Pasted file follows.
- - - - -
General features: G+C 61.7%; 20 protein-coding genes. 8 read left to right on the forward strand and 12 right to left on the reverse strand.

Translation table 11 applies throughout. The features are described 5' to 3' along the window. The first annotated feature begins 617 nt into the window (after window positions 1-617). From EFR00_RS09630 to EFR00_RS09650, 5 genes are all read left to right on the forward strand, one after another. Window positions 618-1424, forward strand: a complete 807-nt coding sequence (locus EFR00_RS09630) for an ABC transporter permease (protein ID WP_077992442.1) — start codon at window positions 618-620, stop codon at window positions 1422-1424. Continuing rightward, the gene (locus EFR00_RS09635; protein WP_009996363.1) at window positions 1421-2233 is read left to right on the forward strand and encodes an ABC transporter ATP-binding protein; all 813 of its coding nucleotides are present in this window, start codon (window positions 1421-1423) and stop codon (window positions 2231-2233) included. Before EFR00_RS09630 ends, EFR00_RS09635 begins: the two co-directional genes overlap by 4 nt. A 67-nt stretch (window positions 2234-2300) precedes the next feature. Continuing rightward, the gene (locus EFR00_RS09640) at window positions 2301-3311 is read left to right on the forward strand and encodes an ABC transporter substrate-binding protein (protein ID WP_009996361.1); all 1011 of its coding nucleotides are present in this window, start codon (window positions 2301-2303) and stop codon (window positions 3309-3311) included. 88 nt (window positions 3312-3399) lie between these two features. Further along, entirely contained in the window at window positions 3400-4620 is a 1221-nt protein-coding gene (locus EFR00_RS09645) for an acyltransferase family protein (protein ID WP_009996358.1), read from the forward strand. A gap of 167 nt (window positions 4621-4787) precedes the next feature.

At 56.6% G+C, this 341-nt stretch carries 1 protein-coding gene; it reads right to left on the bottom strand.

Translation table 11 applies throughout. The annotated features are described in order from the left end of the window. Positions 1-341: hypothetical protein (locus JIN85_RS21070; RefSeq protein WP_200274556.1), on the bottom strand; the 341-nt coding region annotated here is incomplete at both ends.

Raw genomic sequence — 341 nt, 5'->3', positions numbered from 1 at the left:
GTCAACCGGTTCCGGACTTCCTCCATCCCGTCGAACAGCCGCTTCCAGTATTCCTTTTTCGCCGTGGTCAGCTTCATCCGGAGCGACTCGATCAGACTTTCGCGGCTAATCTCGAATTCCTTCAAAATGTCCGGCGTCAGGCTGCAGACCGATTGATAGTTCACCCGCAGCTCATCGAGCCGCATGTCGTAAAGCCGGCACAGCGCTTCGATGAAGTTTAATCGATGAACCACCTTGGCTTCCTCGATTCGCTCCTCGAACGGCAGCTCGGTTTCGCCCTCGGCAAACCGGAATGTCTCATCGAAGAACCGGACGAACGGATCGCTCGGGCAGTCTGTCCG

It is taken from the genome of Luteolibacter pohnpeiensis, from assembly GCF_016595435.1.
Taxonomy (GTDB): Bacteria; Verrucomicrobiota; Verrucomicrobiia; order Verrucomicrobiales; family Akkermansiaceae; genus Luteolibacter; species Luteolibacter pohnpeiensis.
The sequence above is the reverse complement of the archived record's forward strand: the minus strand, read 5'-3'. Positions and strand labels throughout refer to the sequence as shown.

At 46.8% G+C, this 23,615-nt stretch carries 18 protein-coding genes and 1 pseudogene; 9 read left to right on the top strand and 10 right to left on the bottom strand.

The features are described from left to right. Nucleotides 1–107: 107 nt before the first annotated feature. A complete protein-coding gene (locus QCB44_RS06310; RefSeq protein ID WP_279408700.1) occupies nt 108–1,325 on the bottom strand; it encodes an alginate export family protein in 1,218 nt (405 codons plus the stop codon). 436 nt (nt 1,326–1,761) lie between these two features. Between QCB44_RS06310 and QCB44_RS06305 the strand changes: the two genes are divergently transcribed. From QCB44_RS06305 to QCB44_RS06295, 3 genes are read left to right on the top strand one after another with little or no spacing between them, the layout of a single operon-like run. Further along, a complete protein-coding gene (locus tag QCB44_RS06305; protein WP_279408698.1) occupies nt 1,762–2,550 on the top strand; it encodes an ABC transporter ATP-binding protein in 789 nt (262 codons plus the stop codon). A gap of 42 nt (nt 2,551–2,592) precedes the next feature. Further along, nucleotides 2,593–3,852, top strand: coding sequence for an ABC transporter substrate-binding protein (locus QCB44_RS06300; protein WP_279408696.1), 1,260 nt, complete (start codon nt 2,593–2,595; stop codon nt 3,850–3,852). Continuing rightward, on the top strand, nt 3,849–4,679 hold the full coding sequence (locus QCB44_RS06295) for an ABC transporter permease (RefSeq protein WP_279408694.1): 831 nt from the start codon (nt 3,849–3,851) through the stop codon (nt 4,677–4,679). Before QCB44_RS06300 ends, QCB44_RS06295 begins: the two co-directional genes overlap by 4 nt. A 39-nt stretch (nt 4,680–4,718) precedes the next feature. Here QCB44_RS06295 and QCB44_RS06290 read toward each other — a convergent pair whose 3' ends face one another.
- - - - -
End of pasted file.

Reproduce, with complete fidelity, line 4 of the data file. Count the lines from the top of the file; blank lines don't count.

Translation table 11 applies throughout. The annotated features are described in order from the left end of the window. Positions 1-341: hypothetical protein (locus JIN85_RS21070; RefSeq protein WP_200274556.1), on the bottom strand; the 341-nt coding region annotated here is incomplete at both ends.